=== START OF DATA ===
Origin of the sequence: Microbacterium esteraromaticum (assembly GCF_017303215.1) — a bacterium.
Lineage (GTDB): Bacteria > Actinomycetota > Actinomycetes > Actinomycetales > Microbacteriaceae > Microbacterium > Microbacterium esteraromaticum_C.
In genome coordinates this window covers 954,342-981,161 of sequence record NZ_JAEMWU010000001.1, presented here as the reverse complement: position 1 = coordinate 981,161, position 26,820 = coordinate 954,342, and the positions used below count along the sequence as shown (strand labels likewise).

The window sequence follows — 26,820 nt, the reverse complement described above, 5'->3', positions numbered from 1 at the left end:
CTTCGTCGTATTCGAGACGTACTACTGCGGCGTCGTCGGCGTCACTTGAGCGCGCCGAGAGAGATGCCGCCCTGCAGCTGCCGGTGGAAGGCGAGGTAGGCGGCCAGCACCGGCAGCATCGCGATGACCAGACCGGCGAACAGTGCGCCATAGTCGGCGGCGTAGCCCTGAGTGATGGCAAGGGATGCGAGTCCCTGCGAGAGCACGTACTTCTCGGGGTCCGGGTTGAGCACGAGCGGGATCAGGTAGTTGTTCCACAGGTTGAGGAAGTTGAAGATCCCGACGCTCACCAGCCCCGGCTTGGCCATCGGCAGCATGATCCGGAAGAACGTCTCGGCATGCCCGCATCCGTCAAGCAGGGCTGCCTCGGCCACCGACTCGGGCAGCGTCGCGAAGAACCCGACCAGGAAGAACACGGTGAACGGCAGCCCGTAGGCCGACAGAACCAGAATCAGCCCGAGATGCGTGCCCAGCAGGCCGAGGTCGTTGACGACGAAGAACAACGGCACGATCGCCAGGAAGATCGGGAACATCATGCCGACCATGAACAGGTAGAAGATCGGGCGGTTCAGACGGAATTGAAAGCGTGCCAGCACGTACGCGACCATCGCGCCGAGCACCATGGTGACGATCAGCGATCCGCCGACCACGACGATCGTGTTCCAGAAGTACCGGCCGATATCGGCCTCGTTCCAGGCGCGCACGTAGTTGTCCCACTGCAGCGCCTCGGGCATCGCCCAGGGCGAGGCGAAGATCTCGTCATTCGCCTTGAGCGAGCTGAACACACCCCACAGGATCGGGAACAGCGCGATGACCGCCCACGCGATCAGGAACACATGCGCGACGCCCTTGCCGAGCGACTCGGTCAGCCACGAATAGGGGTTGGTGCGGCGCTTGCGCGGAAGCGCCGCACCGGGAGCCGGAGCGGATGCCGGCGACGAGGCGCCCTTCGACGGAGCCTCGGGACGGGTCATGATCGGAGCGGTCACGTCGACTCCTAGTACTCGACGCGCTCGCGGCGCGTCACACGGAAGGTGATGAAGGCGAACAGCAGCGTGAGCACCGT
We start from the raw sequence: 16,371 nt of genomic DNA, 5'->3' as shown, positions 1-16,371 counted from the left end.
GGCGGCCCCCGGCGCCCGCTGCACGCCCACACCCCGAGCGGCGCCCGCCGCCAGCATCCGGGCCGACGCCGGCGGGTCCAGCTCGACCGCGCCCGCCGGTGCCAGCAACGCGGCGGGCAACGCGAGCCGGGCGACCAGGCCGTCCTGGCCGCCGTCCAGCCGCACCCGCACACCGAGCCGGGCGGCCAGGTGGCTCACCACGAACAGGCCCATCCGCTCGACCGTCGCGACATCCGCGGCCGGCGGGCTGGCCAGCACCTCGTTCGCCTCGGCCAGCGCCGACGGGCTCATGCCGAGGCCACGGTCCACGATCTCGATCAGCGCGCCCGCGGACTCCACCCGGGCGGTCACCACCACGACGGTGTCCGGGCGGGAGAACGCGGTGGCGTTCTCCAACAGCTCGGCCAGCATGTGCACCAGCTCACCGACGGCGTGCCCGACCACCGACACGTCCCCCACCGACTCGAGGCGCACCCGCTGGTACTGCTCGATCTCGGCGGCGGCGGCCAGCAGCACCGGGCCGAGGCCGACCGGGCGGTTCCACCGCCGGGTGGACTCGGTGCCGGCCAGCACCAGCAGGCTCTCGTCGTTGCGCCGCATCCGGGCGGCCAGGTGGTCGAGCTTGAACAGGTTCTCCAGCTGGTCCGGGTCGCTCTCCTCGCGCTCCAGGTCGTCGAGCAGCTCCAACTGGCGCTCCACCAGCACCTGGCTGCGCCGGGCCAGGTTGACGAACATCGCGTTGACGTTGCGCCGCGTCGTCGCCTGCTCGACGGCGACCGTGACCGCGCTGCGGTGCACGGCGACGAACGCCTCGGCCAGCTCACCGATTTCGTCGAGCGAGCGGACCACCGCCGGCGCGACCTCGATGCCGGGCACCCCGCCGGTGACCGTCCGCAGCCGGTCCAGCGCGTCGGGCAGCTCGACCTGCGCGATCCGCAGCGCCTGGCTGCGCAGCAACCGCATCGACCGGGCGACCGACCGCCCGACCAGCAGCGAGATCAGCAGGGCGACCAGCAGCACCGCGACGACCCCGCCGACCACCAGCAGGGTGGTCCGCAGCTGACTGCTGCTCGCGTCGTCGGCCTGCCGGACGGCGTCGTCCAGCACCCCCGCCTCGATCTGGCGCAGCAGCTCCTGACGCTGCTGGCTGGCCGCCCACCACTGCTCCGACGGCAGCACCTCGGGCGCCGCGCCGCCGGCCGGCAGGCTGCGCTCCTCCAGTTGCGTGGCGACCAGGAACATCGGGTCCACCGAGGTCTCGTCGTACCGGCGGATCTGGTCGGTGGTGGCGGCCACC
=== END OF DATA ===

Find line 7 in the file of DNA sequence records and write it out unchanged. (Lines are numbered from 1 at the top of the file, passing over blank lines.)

GGCGGCCCCCGGCGCCCGCTGCACGCCCACACCCCGAGCGGCGCCCGCCGCCAGCATCCGGGCCGACGCCGGCGGGTCCAGCTCGACCGCGCCCGCCGGTGCCAGCAACGCGGCGGGCAACGCGAGCCGGGCGACCAGGCCGTCCTGGCCGCCGTCCAGCCGCACCCGCACACCGAGCCGGGCGGCCAGGTGGCTCACCACGAACAGGCCCATCCGCTCGACCGTCGCGACATCCGCGGCCGGCGGGCTGGCCAGCACCTCGTTCGCCTCGGCCAGCGCCGACGGGCTCATGCCGAGGCCACGGTCCACGATCTCGATCAGCGCGCCCGCGGACTCCACCCGGGCGGTCACCACCACGACGGTGTCCGGGCGGGAGAACGCGGTGGCGTTCTCCAACAGCTCGGCCAGCATGTGCACCAGCTCACCGACGGCGTGCCCGACCACCGACACGTCCCCCACCGACTCGAGGCGCACCCGCTGGTACTGCTCGATCTCGGCGGCGGCGGCCAGCAGCACCGGGCCGAGGCCGACCGGGCGGTTCCACCGCCGGGTGGACTCGGTGCCGGCCAGCACCAGCAGGCTCTCGTCGTTGCGCCGCATCCGGGCGGCCAGGTGGTCGAGCTTGAACAGGTTCTCCAGCTGGTCCGGGTCGCTCTCCTCGCGCTCCAGGTCGTCGAGCAGCTCCAACTGGCGCTCCACCAGCACCTGGCTGCGCCGGGCCAGGTTGACGAACATCGCGTTGACGTTGCGCCGCGTCGTCGCCTGCTCGACGGCGACCGTGACCGCGCTGCGGTGCACGGCGACGAACGCCTCGGCCAGCTCACCGATTTCGTCGAGCGAGCGGACCACCGCCGGCGCGACCTCGATGCCGGGCACCCCGCCGGTGACCGTCCGCAGCCGGTCCAGCGCGTCGGGCAGCTCGACCTGCGCGATCCGCAGCGCCTGGCTGCGCAGCAACCGCATCGACCGGGCGACCGACCGCCCGACCAGCAGCGAGATCAGCAGGGCGACCAGCAGCACCGCGACGACCCCGCCGACCACCAGCAGGGTGGTCCGCAGCTGACTGCTGCTCGCGTCGTCGGCCTGCCGGACGGCGTCGTCCAGCACCCCCGCCTCGATCTGGCGCAGCAGCTCCTGACGCTGCTGGCTGGCCGCCCACCACTGCTCCGACGGCAGCACCTCGGGCGCCGCGCCGCCGGCCGGCAGGCTGCGCTCCTCCAGTTGCGTGGCGACCAGGAACATCGGGTCCACCGAGGTCTCGTCGTACCGGCGGATCTGGTCGGTGGTGGCGGCCACC